Last updated at 12:57, Wednesday, 29 August 2012
FURNESS athletes starred at the traditional Olympic Games of Lakeland, which took place on Sunday at Grasmere Sports.
As it has done for 162 years since records began, this blue-riband event proved every bit as dynamic as this year’s London Games
No sooner had bellman Tommy Sedgwick, former Senior Guides Race record holder and clad in the white coat he normally wears for showing cattle, rung in “Grasmere” with his trusty hand-bell than the skies cleared over Silver Howe and Loughrigg – just to leave occasional heavy showers,
Fell runners ran, wrestlers wrestled, under-17s sprinted on the track in the famous arena, paraglider pilots soared like thistledown and hound trailers watched their dogs dash uphill and down dale as top Cumbrian rivals providing the pick of the crop.
Recent rain meant it was treacherous underfoot both up the slopes of Butter Crag and in the wrestling rings – when loss of traction could happen in a flash to contestants habitually clad in stockinged feet.
The racing for children initially re-introduced two years ago after a dearth of athletic events in the arena for many years was this year extended to include under-17s – a popular highlight for the 5,000 strong crowd.
So popular is the wrestling at Grasmere that two rings are embodied in the arena far below the Lion and Lamb on top of Helm Crag – as the wrestlers included Scots in their kilts and champions from Brittany.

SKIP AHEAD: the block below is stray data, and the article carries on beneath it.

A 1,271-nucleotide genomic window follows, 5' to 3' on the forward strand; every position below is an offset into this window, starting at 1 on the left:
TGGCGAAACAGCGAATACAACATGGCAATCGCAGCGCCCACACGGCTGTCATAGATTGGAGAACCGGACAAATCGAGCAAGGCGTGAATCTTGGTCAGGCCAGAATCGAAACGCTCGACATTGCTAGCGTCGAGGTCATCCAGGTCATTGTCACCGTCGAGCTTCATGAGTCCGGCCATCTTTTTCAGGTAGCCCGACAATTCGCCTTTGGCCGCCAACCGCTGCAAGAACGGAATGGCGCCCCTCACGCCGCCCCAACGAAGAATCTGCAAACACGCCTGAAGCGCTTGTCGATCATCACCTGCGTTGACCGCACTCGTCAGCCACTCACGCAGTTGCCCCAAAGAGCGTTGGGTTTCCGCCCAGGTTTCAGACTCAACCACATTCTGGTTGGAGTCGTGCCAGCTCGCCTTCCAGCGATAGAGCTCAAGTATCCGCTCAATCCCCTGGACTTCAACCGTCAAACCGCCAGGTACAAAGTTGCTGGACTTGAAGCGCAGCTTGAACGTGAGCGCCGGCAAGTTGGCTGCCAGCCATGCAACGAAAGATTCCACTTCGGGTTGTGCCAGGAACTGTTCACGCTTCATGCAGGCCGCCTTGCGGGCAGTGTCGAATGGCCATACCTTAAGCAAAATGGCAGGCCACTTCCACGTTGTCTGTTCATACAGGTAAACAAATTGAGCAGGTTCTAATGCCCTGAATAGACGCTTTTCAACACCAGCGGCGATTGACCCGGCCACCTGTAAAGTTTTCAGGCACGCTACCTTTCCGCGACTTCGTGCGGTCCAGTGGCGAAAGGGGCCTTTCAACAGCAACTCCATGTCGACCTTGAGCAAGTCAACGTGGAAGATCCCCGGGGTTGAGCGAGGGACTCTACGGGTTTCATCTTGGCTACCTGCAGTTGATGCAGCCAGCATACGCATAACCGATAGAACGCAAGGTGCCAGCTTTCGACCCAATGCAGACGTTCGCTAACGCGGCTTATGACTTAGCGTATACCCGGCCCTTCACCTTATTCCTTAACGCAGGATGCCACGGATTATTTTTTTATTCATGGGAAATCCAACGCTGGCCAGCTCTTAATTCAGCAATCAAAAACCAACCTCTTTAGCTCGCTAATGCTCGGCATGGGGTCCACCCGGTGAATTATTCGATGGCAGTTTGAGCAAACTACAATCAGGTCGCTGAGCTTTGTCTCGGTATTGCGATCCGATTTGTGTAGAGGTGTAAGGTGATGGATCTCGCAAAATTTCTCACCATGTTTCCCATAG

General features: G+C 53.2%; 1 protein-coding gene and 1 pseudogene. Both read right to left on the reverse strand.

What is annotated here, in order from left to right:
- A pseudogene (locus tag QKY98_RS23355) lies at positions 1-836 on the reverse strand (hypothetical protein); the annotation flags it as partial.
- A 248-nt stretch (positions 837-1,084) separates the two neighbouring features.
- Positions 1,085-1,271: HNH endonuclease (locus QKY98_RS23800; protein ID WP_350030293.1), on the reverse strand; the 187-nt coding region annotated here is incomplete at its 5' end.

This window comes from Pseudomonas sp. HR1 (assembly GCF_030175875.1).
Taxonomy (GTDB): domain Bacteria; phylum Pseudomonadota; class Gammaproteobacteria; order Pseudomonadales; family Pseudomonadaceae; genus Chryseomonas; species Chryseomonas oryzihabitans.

Some cracking encounters ensued, as roars of jubilation and disappointment mixed in equal portions sounded from the tiered seating.
But it was the Senior Guides Race that took the Blue Riband biscuit, the most thrilling there has been for many years – and with celebrity entrants like Tim Farron, MP for Westmorland Lonsdale, and Andy Taylor, the lead singer of heavy metal group, Iron Maiden.
This main event saw two Yorkshire runners vying for first place, as they have through the years. Robert Hope finally overtook Rob Jebb near the finish in a thrilling end to a drama packed race – followed by Tom Addison from Kendal who was third.
There are many slips and slides as runners lost their footing, and Rob Hope – who has won the senior guides three times now – vowed the event was a real “blood-cougher” where the physical exertion is so great “you continually taste blood in your mouth”.One runner broke an ankle near the summit and was stretchered down by a team from Langdale/Ambleside mountain rescue team.
New Grasmere bellman Tommy Sedgwick, of course, was the arch rival to great Barrow fell runner Fred Reeves who still holds the record set up in 1978 of 12 minutes 21.3/5 seconds.
Between them, Mr Reeves and Mr Sedgwick won the race 10 times between them through the 70s. On Sunday though thanks to the slippery conditions underfoot Mr Hope’s time was 13 minutes and 17 seconds.
Elsewhere the Cumberland and Westmorland wrestling – as always – proved a highlight of the day.
It was not easy. The two rings became so trampled and muddy in the end they were combined so a square of clean grass could be used.
Michael Kirkham from Bootle, who wrestles for Waberthwaite Academy, crowned the day for Furness by keeping his feet – and winning the boys eight–stone title.
First published at 16:14, Monday, 27 August 2012
Published by http://www.nwemail.co.uk
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